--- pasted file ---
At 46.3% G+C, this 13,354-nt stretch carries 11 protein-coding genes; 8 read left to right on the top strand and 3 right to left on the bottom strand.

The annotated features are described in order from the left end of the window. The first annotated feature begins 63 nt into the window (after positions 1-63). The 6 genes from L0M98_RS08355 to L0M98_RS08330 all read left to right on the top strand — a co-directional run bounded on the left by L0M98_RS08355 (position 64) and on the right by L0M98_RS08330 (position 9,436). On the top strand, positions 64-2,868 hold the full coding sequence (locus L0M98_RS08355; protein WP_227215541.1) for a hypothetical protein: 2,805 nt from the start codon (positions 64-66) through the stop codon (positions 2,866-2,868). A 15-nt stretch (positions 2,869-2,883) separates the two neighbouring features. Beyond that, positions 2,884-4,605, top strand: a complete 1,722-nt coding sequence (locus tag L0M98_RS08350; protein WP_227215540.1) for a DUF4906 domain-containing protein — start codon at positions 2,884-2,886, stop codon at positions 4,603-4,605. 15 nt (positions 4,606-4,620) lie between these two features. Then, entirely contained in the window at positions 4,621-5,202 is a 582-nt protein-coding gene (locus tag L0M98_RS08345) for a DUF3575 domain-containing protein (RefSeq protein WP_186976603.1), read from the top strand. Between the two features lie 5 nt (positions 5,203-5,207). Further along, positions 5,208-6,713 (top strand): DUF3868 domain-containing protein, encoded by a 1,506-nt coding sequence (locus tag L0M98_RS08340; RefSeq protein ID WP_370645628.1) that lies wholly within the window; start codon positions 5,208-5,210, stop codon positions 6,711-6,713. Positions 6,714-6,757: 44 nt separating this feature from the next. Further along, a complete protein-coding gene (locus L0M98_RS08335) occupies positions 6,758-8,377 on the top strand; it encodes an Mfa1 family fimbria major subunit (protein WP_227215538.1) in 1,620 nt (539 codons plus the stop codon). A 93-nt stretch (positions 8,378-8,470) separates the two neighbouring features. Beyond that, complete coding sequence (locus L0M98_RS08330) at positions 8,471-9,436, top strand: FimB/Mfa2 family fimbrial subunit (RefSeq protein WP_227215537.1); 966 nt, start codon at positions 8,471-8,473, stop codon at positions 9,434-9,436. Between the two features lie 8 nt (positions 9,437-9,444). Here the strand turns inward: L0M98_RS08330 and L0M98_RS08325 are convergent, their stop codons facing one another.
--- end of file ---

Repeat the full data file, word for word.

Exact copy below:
At 46.3% G+C, this 13,354-nt stretch carries 11 protein-coding genes; 8 read left to right on the top strand and 3 right to left on the bottom strand.

The annotated features are described in order from the left end of the window. The first annotated feature begins 63 nt into the window (after positions 1-63). The 6 genes from L0M98_RS08355 to L0M98_RS08330 all read left to right on the top strand — a co-directional run bounded on the left by L0M98_RS08355 (position 64) and on the right by L0M98_RS08330 (position 9,436). On the top strand, positions 64-2,868 hold the full coding sequence (locus L0M98_RS08355; protein WP_227215541.1) for a hypothetical protein: 2,805 nt from the start codon (positions 64-66) through the stop codon (positions 2,866-2,868). A 15-nt stretch (positions 2,869-2,883) separates the two neighbouring features. Beyond that, positions 2,884-4,605, top strand: a complete 1,722-nt coding sequence (locus tag L0M98_RS08350; protein WP_227215540.1) for a DUF4906 domain-containing protein — start codon at positions 2,884-2,886, stop codon at positions 4,603-4,605. 15 nt (positions 4,606-4,620) lie between these two features. Then, entirely contained in the window at positions 4,621-5,202 is a 582-nt protein-coding gene (locus tag L0M98_RS08345) for a DUF3575 domain-containing protein (RefSeq protein WP_186976603.1), read from the top strand. Between the two features lie 5 nt (positions 5,203-5,207). Further along, positions 5,208-6,713 (top strand): DUF3868 domain-containing protein, encoded by a 1,506-nt coding sequence (locus tag L0M98_RS08340; RefSeq protein ID WP_370645628.1) that lies wholly within the window; start codon positions 5,208-5,210, stop codon positions 6,711-6,713. Positions 6,714-6,757: 44 nt separating this feature from the next. Further along, a complete protein-coding gene (locus L0M98_RS08335) occupies positions 6,758-8,377 on the top strand; it encodes an Mfa1 family fimbria major subunit (protein WP_227215538.1) in 1,620 nt (539 codons plus the stop codon). A 93-nt stretch (positions 8,378-8,470) separates the two neighbouring features. Beyond that, complete coding sequence (locus L0M98_RS08330) at positions 8,471-9,436, top strand: FimB/Mfa2 family fimbrial subunit (RefSeq protein WP_227215537.1); 966 nt, start codon at positions 8,471-8,473, stop codon at positions 9,434-9,436. Between the two features lie 8 nt (positions 9,437-9,444). Here the strand turns inward: L0M98_RS08330 and L0M98_RS08325 are convergent, their stop codons facing one another.